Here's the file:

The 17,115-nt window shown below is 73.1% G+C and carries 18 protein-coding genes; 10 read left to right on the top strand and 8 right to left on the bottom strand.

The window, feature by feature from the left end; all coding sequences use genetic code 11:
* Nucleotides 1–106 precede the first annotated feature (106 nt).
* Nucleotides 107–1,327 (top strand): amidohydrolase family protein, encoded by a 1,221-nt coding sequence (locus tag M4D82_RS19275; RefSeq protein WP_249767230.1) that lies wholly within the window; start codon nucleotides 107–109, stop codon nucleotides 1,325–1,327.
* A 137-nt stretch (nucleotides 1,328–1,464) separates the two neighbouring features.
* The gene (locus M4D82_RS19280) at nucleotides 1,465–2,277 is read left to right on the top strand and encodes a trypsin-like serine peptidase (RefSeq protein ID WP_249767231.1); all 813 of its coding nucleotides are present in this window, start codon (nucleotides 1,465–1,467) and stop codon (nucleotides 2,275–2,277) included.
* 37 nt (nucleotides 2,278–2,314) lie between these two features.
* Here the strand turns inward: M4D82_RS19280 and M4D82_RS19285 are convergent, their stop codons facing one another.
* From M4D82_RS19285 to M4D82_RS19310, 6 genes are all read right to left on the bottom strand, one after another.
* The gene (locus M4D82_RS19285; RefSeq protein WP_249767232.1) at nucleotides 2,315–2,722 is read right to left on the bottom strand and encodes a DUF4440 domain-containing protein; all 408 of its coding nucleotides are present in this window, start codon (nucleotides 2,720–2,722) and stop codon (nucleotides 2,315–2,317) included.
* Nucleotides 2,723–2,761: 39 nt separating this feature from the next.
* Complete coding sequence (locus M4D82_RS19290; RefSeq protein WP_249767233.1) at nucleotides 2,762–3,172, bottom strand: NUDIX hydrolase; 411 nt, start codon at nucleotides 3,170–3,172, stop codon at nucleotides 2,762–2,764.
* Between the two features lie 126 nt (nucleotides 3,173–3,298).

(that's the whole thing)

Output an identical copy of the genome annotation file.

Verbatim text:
The 17,115-nt window shown below is 73.1% G+C and carries 18 protein-coding genes; 10 read left to right on the top strand and 8 right to left on the bottom strand.

The window, feature by feature from the left end; all coding sequences use genetic code 11:
* Nucleotides 1–106 precede the first annotated feature (106 nt).
* Nucleotides 107–1,327 (top strand): amidohydrolase family protein, encoded by a 1,221-nt coding sequence (locus tag M4D82_RS19275; RefSeq protein WP_249767230.1) that lies wholly within the window; start codon nucleotides 107–109, stop codon nucleotides 1,325–1,327.
* A 137-nt stretch (nucleotides 1,328–1,464) separates the two neighbouring features.
* The gene (locus M4D82_RS19280) at nucleotides 1,465–2,277 is read left to right on the top strand and encodes a trypsin-like serine peptidase (RefSeq protein ID WP_249767231.1); all 813 of its coding nucleotides are present in this window, start codon (nucleotides 1,465–1,467) and stop codon (nucleotides 2,275–2,277) included.
* 37 nt (nucleotides 2,278–2,314) lie between these two features.
* Here the strand turns inward: M4D82_RS19280 and M4D82_RS19285 are convergent, their stop codons facing one another.
* From M4D82_RS19285 to M4D82_RS19310, 6 genes are all read right to left on the bottom strand, one after another.
* The gene (locus M4D82_RS19285; RefSeq protein WP_249767232.1) at nucleotides 2,315–2,722 is read right to left on the bottom strand and encodes a DUF4440 domain-containing protein; all 408 of its coding nucleotides are present in this window, start codon (nucleotides 2,720–2,722) and stop codon (nucleotides 2,315–2,317) included.
* Nucleotides 2,723–2,761: 39 nt separating this feature from the next.
* Complete coding sequence (locus M4D82_RS19290; RefSeq protein WP_249767233.1) at nucleotides 2,762–3,172, bottom strand: NUDIX hydrolase; 411 nt, start codon at nucleotides 3,170–3,172, stop codon at nucleotides 2,762–2,764.
* Between the two features lie 126 nt (nucleotides 3,173–3,298).